What is a web app in App Service?


In App Service, a web app is the compute resources that Azure provides for hosting a website or web application.

The compute resources may be on shared or dedicated virtual machines (VMs), depending on the pricing tier that you choose. Your application code runs in a managed VM that is isolated from other customers.

Your code can be in any language or framework that is supported by Azure App Service, such as ASP.NET, Node.js, Java, PHP, or Python. You can also run scripts that use PowerShell and other scripting languages in a web app.

In addition, a web app can take advantage of features offered by API Apps (such as CORS support) and Mobile Apps (such as push notifications).

Feature Comparison

The following table compares the capabilities of App Service, Cloud Services, Virtual Machines, and Service Fabric to help you make the best choice. For current information about the SLA for each option, see Azure Service Level Agreements.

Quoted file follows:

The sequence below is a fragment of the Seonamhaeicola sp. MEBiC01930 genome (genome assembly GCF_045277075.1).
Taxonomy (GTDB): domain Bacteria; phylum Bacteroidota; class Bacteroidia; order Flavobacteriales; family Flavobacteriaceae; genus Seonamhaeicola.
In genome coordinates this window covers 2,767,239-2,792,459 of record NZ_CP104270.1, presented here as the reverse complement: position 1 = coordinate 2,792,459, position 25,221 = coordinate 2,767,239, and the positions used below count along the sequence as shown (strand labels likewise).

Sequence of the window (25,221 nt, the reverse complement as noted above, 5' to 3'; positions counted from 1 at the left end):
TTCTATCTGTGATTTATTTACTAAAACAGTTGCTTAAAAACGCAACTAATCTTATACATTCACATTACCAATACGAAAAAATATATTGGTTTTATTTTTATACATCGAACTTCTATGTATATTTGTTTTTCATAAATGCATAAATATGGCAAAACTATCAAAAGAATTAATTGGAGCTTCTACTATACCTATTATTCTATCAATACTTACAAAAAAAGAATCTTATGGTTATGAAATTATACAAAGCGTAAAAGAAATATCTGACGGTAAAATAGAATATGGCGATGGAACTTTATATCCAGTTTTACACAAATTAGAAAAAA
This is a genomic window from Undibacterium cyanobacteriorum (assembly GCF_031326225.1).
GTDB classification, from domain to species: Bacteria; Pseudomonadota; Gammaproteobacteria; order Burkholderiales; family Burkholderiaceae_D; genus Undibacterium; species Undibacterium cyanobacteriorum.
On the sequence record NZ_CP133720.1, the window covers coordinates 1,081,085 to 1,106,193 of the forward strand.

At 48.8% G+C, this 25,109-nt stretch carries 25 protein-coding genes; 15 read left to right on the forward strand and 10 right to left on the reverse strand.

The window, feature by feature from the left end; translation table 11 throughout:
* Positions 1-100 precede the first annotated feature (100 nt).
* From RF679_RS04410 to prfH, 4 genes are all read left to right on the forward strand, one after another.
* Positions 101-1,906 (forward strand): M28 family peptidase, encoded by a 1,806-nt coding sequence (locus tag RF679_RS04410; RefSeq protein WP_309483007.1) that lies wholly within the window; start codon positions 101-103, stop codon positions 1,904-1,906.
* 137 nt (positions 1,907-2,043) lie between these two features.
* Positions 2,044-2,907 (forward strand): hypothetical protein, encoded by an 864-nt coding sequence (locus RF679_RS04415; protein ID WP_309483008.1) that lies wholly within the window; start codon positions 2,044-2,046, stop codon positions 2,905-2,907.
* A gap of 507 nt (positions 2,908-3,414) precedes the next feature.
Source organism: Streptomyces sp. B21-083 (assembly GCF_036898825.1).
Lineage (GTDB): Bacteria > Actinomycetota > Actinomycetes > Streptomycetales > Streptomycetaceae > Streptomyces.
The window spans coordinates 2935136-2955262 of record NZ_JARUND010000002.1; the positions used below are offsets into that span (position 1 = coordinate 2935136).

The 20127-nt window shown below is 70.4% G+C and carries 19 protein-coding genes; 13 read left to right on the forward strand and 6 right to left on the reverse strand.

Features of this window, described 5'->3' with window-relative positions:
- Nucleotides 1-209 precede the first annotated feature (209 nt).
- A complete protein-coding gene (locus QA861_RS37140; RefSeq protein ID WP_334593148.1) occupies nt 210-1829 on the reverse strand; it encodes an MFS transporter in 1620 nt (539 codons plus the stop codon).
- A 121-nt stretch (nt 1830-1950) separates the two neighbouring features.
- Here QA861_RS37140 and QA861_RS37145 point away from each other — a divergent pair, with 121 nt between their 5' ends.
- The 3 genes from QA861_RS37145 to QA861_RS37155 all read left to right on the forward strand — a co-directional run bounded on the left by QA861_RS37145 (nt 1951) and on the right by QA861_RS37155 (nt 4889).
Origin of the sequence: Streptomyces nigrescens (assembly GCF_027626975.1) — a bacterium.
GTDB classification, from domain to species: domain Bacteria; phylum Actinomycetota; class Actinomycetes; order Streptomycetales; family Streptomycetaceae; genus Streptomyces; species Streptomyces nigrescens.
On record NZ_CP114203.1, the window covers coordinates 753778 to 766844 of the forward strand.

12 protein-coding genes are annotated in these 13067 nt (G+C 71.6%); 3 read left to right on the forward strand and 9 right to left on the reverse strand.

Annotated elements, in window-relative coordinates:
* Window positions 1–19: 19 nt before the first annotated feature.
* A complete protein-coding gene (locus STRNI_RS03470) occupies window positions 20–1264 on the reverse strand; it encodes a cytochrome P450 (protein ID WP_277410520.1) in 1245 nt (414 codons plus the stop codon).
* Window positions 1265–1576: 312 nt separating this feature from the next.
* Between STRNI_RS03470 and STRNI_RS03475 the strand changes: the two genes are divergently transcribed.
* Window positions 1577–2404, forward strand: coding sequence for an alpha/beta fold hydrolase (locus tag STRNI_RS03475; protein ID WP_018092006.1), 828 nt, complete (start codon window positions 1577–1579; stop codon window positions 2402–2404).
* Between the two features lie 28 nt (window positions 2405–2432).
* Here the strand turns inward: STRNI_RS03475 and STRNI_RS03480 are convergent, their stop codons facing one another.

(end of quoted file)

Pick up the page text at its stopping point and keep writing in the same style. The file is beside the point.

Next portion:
Feature App Service (web apps) Cloud Services (web roles) Virtual Machines Service Fabric Notes
Near-instant deployment X X Deploying an application or an application update to a Cloud Service, or creating a VM, takes several minutes at least; deploying an application to a web app takes seconds.
Scale up to larger machines without redeploy X X
Web server instances share content and configuration, which means you don’t have to redeploy or reconfigure as you scale. X X
Multiple deployment environments (production and staging) X X X Service Fabric allows you to have multiple environments for your apps or to deploy different versions of your app side-by-side.
Automatic OS update management X X Automatic OS updates are planned for a future Service Fabric release.
Seamless platform switching (easily move between 32 bit and 64 bit) X X
Deploy code with GIT, FTP X X